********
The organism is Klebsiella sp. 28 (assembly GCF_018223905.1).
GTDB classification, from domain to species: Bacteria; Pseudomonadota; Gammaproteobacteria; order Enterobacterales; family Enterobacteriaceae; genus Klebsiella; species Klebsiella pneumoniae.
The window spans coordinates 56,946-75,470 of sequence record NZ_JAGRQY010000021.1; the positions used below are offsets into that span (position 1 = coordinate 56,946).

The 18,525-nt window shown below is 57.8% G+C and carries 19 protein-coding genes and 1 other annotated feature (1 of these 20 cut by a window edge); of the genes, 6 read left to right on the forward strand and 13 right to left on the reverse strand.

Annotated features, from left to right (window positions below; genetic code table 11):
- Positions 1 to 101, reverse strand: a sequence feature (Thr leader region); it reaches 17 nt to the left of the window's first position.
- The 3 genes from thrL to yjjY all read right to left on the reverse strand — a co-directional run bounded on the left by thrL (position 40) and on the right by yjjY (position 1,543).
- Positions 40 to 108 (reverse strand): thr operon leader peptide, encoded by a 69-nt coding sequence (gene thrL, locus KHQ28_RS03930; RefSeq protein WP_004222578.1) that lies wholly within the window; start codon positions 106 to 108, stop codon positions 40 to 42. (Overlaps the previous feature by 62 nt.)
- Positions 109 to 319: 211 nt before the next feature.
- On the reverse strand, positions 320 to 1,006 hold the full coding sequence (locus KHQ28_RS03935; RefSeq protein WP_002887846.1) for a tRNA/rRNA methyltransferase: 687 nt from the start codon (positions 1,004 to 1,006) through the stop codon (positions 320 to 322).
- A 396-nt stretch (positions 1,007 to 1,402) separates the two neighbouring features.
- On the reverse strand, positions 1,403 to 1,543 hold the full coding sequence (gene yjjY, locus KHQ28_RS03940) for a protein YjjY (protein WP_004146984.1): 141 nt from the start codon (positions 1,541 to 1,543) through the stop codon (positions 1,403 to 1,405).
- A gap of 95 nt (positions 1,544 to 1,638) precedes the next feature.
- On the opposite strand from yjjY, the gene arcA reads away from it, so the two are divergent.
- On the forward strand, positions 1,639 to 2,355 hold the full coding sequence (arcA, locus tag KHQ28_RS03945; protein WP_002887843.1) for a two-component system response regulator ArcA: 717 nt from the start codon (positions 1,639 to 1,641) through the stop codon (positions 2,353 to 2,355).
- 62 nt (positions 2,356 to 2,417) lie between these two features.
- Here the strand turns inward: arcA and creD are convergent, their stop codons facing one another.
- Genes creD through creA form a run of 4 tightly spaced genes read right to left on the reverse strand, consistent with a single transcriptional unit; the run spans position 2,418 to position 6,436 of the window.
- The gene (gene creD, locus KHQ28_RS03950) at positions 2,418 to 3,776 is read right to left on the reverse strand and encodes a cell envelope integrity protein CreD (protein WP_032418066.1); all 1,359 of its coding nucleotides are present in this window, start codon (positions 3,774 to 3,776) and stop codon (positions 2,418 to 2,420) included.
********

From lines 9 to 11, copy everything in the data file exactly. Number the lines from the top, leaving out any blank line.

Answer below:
- Positions 109 to 319: 211 nt before the next feature.
- On the reverse strand, positions 320 to 1,006 hold the full coding sequence (locus KHQ28_RS03935; RefSeq protein WP_002887846.1) for a tRNA/rRNA methyltransferase: 687 nt from the start codon (positions 1,004 to 1,006) through the stop codon (positions 320 to 322).
- A 396-nt stretch (positions 1,007 to 1,402) separates the two neighbouring features.